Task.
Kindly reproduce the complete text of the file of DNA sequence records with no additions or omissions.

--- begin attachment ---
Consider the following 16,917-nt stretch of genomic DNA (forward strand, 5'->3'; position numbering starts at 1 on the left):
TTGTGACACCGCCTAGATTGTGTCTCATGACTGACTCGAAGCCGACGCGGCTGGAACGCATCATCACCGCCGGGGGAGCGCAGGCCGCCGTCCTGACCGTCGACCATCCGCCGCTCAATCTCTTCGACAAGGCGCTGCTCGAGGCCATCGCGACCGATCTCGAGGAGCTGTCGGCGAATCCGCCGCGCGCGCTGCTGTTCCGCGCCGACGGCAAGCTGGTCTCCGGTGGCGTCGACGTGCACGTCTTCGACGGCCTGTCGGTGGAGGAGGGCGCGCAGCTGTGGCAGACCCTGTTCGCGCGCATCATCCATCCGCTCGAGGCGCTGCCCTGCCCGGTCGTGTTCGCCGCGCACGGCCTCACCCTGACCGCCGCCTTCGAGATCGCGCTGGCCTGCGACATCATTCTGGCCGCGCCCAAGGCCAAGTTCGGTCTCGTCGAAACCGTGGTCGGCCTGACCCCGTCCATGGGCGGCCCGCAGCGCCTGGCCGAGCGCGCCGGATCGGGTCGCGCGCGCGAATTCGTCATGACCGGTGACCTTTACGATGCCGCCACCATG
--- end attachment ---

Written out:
Consider the following 16,917-nt stretch of genomic DNA (forward strand, 5'->3'; position numbering starts at 1 on the left):
TTGTGACACCGCCTAGATTGTGTCTCATGACTGACTCGAAGCCGACGCGGCTGGAACGCATCATCACCGCCGGGGGAGCGCAGGCCGCCGTCCTGACCGTCGACCATCCGCCGCTCAATCTCTTCGACAAGGCGCTGCTCGAGGCCATCGCGACCGATCTCGAGGAGCTGTCGGCGAATCCGCCGCGCGCGCTGCTGTTCCGCGCCGACGGCAAGCTGGTCTCCGGTGGCGTCGACGTGCACGTCTTCGACGGCCTGTCGGTGGAGGAGGGCGCGCAGCTGTGGCAGACCCTGTTCGCGCGCATCATCCATCCGCTCGAGGCGCTGCCCTGCCCGGTCGTGTTCGCCGCGCACGGCCTCACCCTGACCGCCGCCTTCGAGATCGCGCTGGCCTGCGACATCATTCTGGCCGCGCCCAAGGCCAAGTTCGGTCTCGTCGAAACCGTGGTCGGCCTGACCCCGTCCATGGGCGGCCCGCAGCGCCTGGCCGAGCGCGCCGGATCGGGTCGCGCGCGCGAATTCGTCATGACCGGTGACCTTTACGATGCCGCCACCATG